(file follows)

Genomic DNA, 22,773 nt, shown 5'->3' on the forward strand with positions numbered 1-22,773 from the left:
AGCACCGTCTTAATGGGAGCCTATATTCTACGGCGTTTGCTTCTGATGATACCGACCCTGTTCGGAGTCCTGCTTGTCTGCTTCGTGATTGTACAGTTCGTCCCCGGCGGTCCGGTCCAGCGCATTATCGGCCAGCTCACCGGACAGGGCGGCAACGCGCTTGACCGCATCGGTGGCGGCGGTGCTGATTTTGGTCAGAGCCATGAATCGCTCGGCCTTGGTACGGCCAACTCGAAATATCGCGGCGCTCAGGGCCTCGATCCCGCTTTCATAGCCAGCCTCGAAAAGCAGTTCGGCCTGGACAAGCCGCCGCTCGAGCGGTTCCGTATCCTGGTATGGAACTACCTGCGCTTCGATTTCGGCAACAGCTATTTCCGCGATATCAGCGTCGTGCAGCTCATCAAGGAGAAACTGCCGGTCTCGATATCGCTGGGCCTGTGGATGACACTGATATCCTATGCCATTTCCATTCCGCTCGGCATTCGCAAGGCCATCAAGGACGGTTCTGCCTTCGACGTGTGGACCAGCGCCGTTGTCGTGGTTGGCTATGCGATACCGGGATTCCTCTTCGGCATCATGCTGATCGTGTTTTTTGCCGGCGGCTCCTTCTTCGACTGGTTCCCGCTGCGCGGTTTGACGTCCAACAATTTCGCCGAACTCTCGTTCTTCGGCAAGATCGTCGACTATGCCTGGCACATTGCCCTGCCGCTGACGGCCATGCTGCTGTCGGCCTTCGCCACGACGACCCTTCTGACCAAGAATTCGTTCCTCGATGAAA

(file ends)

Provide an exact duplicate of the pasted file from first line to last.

Genomic DNA, 22,773 nt, shown 5'->3' on the forward strand with positions numbered 1-22,773 from the left:
AGCACCGTCTTAATGGGAGCCTATATTCTACGGCGTTTGCTTCTGATGATACCGACCCTGTTCGGAGTCCTGCTTGTCTGCTTCGTGATTGTACAGTTCGTCCCCGGCGGTCCGGTCCAGCGCATTATCGGCCAGCTCACCGGACAGGGCGGCAACGCGCTTGACCGCATCGGTGGCGGCGGTGCTGATTTTGGTCAGAGCCATGAATCGCTCGGCCTTGGTACGGCCAACTCGAAATATCGCGGCGCTCAGGGCCTCGATCCCGCTTTCATAGCCAGCCTCGAAAAGCAGTTCGGCCTGGACAAGCCGCCGCTCGAGCGGTTCCGTATCCTGGTATGGAACTACCTGCGCTTCGATTTCGGCAACAGCTATTTCCGCGATATCAGCGTCGTGCAGCTCATCAAGGAGAAACTGCCGGTCTCGATATCGCTGGGCCTGTGGATGACACTGATATCCTATGCCATTTCCATTCCGCTCGGCATTCGCAAGGCCATCAAGGACGGTTCTGCCTTCGACGTGTGGACCAGCGCCGTTGTCGTGGTTGGCTATGCGATACCGGGATTCCTCTTCGGCATCATGCTGATCGTGTTTTTTGCCGGCGGCTCCTTCTTCGACTGGTTCCCGCTGCGCGGTTTGACGTCCAACAATTTCGCCGAACTCTCGTTCTTCGGCAAGATCGTCGACTATGCCTGGCACATTGCCCTGCCGCTGACGGCCATGCTGCTGTCGGCCTTCGCCACGACGACCCTTCTGACCAAGAATTCGTTCCTCGATGAAA